October 25, 2022

Russia has four main oil production regions:

  • Western Siberia: the latest and most productive basins
  • Volga-Ural and North Caucasus: one of the oldest regions with declining production
  • Sakhalin: includes 2 oil projects with total production 0.65 MM Bbl/d
  • Timano-Pechora: one of the oldest areas.

Russia also has several other oil potential areas, including Eastern Siberian, but doesn’t have any significant development.

Russia produces mostly conventional oil and also has a very large resource of Tight Oil however, there currently is no active exploration. The largest potential Tight Oil formation in Russia is The Bazhenov Formation or Bazhenov Shale. It covers most of Western Siberia and some areas in the Kara Sea. Bazhenov Shale is a source rock for conventional oil fields in Western Siberia. In 2013, Wood Mackenzie estimated that Bazhenov Shale had an oil resource of 2 trillion barrels. Rosneft estimated the recoverable resource of Bazhenov Shale is 22 B Bbl. Incorrys believes that development of Bazhenov Shale will not proceed in the near future due to the high cost and lack of technology in Russia.

Russia has two offshore projects: Sakhalin and Prirazlomnaya. Production from the Prirazlomnaya platform in Timano-Pechora is 0.1 MM Bbl/d. The Prirazlomnaya field, discovered in 1989 and producing 2013, has reserves of 0.6 B Bbl. Oil from the platform is transported by ice class shuttle tankers. No other offshore development is planned in Russia.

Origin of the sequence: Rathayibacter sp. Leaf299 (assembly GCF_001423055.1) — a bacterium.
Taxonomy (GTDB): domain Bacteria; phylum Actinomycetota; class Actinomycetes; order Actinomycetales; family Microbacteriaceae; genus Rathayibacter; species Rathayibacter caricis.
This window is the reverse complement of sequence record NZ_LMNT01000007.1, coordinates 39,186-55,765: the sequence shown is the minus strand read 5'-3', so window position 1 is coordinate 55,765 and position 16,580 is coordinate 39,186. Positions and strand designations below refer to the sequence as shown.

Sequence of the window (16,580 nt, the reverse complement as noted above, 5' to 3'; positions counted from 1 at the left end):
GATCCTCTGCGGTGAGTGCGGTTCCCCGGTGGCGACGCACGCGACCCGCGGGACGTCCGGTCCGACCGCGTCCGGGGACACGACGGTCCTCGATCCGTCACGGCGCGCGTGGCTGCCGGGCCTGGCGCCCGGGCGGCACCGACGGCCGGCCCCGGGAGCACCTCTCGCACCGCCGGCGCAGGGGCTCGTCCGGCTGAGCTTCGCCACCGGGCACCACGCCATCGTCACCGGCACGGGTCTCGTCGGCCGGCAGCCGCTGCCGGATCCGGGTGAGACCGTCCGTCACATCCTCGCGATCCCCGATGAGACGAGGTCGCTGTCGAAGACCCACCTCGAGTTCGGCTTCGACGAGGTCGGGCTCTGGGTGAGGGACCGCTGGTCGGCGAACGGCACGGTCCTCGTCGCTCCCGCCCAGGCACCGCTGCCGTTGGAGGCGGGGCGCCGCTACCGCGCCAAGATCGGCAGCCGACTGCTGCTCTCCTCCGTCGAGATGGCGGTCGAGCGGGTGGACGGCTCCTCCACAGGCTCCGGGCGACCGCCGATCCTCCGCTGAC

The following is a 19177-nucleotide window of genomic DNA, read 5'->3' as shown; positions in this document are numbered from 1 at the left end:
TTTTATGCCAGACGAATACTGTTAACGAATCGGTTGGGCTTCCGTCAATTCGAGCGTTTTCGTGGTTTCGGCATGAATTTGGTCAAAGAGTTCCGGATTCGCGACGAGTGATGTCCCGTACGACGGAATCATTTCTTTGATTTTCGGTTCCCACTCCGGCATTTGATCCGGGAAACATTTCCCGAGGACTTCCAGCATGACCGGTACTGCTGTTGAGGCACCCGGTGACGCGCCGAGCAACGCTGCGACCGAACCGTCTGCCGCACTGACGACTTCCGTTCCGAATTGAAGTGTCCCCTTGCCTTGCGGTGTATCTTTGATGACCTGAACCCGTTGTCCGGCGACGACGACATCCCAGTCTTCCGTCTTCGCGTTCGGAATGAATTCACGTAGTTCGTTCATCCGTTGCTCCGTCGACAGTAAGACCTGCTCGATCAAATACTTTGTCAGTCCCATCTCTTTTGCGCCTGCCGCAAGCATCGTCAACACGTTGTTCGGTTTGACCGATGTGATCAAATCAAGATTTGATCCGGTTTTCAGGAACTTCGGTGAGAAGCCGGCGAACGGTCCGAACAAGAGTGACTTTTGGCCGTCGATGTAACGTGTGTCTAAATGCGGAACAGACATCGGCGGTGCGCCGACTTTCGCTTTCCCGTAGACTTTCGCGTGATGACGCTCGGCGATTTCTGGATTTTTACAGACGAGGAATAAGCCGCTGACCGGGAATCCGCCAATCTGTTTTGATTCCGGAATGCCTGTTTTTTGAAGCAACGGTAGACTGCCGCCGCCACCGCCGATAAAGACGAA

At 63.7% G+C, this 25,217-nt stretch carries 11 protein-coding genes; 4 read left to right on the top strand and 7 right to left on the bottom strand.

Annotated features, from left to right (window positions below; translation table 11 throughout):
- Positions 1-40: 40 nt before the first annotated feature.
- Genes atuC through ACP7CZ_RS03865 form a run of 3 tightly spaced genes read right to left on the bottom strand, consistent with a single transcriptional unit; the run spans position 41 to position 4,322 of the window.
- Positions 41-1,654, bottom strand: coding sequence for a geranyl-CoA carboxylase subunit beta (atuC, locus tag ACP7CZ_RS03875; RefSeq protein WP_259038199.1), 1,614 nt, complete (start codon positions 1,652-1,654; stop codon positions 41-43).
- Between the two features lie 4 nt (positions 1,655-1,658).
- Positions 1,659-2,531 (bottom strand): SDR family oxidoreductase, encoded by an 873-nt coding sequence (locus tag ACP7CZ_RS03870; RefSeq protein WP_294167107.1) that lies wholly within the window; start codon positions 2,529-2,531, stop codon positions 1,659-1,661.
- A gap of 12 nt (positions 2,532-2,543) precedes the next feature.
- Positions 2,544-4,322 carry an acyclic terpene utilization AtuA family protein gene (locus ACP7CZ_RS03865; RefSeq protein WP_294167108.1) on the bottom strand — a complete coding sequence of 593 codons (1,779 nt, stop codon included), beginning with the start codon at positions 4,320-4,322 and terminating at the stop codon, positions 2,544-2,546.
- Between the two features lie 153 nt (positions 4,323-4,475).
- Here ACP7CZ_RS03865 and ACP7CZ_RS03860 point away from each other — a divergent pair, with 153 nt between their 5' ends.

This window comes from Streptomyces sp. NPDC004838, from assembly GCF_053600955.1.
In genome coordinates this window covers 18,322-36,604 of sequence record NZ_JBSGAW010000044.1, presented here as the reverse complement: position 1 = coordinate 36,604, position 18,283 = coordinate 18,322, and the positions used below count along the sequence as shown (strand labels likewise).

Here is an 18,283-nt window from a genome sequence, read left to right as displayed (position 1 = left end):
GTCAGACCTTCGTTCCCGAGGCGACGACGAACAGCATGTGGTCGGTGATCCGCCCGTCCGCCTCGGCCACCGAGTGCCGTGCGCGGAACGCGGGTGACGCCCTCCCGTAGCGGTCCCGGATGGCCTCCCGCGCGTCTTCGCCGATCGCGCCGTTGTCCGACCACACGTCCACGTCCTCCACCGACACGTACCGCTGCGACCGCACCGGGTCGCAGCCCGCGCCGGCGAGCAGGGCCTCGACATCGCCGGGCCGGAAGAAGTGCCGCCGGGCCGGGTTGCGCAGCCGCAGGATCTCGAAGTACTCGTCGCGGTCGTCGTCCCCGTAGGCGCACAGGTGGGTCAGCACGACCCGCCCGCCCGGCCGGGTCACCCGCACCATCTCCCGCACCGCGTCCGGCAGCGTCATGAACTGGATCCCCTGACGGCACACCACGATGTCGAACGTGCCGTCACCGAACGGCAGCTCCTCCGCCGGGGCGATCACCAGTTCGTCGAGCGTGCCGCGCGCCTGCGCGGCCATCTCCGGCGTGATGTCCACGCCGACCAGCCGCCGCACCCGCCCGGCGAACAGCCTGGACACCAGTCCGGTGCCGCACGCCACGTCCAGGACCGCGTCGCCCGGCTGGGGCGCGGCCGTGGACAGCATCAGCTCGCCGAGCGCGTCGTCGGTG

A significant portion of Russian oil production, particularly in Timano-Pechora and Volga-Ural regions, are coming from mature fields where production from many wells is close to their economic limit. If older wells in such fields have to be shut-in, it will be impossible or uneconomical to restart these wells due to technical issues with well completion. Therefore, if Russia loses market share but can sell some amount of oil, it cannot restore production later without developing new fields. However, these new fields will be in remote regions and will require substantial investments to develop.

The largest newly discovered cluster of fields is Vostok Oil with expected production of 2 MM Bbl/d. The fields are located in the Russian Artic region with oil transportation planned utilizing ice-class tankers. The project plans include drilling 6,500 wells and constructing 5.5 thousand km of pipelines. The original full cycle cost estimate was USD 35-40. Incorrys estimates that the development cost will be at least $150B based on the current USD/RUB exchange rate, which makes development of these fields unfeasible in the near future.

Russian Oil Production by Region